• Adding new processes to ensure future service is improved

This is your business’s way of creating and meeting standards, so create process as soon as you can — and stick to it.

You might also like: 6 Tips for Building a Web Design Process That Boosts Your Team’s Efficiency.

6. Implement your values

You started your business because you believe in something. Obviously, you want to make money online, and the thought of running something that’s yours is appealing, but there’s got to be more than just that. It can’t be just about making money.

“Nobody starts a business with a blind mind, and succeeds,” Alex says. “You've got to actually love the work that you do.”

Nobody starts a business with a blind mind, and succeeds. You've got to actually love the work that you do.

That’s where your business values enter. They are the raison d’etre for your business; the purpose for its being; the reason you get up in the morning. How your business runs, the kinds of clients you take on, and the work you accomplish are all defined by your values. But how do you define those values?

According to Alex, it comes down to a bit of good ol’ navel gazing. Ask yourself:

  • What are we actually trying to accomplish here?
  • We do [enter business skills here], but what do we do for people?

“Our answer is that we’re helping them succeed in their ecommerce business,” Alex explains. “We love the technical side of doing design and building it, but also seeing the impact that it has on our clients.”

Ecommerce Business: Implement ValuesThat’s how the core value of “help clients win” emerged for We Make Websites. Defining a core value and implementing it with your team are two very different endeavors, however. Standing in front of your team, backlit by a Powerpoint presentation with your values written down, is not a strategy that sticks.

“You've got to think, ‘How do I make this something that everybody believes?’ The answer is process.”

Create a process that communicates your core values. For We Make Websites, it meant creating processes that centred on helping clients win. This included ensuring designers and project managers meet with clients as early as possible, in order to understand the raw goals of each client from early on. They also created a staff program where every new hire tries running their own ecommerce store, in an effort to create merchant sympathy and an understanding of what it means to win as a merchant.

You might also like: The Counter-Intuitive Approach to Getting Your First Client.

7. Look after yourself

This piece of advice holds particular weight for Alex, a self-proclaimed recovering workaholic.

Growing a business is hard. Draining, even.

“Growing a business is hard. Draining, even,” he says. “Not everything can be fixed by a relentless focus on progress. I’m sick of the everything-is-awesome spirit of entrepreneurship. Life isn’t like that. Business isn’t even like that.”

Often, the entrepreneurial world can seem full of sunny personalities and a “keep trying” attitude. But the reality, as Alex explains, is that lots of things go wrong, lots of days are just difficult, and some are just boring.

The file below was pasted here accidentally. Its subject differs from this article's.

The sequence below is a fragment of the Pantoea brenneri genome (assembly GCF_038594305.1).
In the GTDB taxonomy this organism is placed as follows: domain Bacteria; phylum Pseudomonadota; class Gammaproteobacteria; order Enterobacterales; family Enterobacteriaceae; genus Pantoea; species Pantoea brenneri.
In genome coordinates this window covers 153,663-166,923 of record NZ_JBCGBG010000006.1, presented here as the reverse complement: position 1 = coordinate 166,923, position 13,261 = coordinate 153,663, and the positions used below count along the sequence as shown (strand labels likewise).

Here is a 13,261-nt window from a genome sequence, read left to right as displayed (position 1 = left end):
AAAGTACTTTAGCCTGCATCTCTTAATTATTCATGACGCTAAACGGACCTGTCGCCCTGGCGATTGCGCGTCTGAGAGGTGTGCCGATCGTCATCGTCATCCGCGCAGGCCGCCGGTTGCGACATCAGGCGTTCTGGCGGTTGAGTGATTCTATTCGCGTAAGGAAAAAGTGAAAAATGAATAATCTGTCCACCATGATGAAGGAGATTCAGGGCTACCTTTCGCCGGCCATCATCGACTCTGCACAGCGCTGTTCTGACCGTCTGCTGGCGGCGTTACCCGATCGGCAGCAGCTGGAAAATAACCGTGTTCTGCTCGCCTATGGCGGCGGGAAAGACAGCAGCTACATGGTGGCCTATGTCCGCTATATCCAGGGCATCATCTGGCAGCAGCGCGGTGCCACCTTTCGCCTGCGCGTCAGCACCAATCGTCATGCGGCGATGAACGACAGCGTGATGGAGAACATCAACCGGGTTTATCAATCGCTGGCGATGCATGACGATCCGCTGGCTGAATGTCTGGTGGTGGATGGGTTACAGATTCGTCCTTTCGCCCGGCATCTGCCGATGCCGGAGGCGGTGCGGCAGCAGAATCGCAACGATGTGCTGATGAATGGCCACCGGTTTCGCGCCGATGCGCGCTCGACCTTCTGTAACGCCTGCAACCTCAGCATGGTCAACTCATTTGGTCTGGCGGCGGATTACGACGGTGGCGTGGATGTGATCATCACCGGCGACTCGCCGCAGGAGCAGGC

“And of course, lots of days are good,” he adds. “I think it could be very alienating to people to think, ‘Is there something wrong with me because I'm unhappy, or because I'm not doing well at the moment?’ Sometimes you’re down, or sometimes you do need a break.”

His advice? Don’t work yourself into the ground. Value time for fun, holidays, and relationships. Nobody dies thinking they should have spent more time in the office. Take care of yourself, eat well, exercise, and practice gratitude.

It’s easy to forget all of this when you’re busy, but burning the candle at both ends only works for so long.

Ecommerce Business: Look After Yourself

“I’m repeating this advice not because I’m good at it, but because I’m trying to do it myself,” Alex admits. “I had my own difficulties in the middle of building this business, and a lot of it could have been avoided by just taking it easy on myself, and taking more time off. I know it's hard to avoid, especially when you're growing, bootstrapping, and trying to get to the next level, but it’s worthwhile to take care of yourself.”

You might also like: 8 Agency Founders Share Their Top Tips on Achieving (Some) Work-Life Balance.

Unafraid to be genuine

For the team at We Make Websites, success truly came from learning how to be themselves in a professional, yet candid way.

“This didn't come immediately. We had to learn what was important,” Alex says. “We came from a corporate IT background therefore we put a lot of emphasis on quality, communication, and perception.”

He adds that getting projects right the first time with clients, and providing quality work with every single project, was another key to success, one they possibly took for granted in the beginning.

“It turns out that in our industry that in itself is a unique selling point.”

In the end, Alex says it comes down to prioritizing the right things at the right time. A mix of timing and process, if you will. Day-to-day tasks will never cease to exist, but keeping a list of your top five medium-term priorities will ensure you’re consistently striving to meet the growth goals you’ve set for yourself.

“Perhaps that’s improving the quality of a process, or thinking about what it’s like to be a client. Whatever the case, you’re going to learn new skills and make changes. Luckily, the hardest thing to change is attitude, so if you start with the right attitude, you’re already on your way.”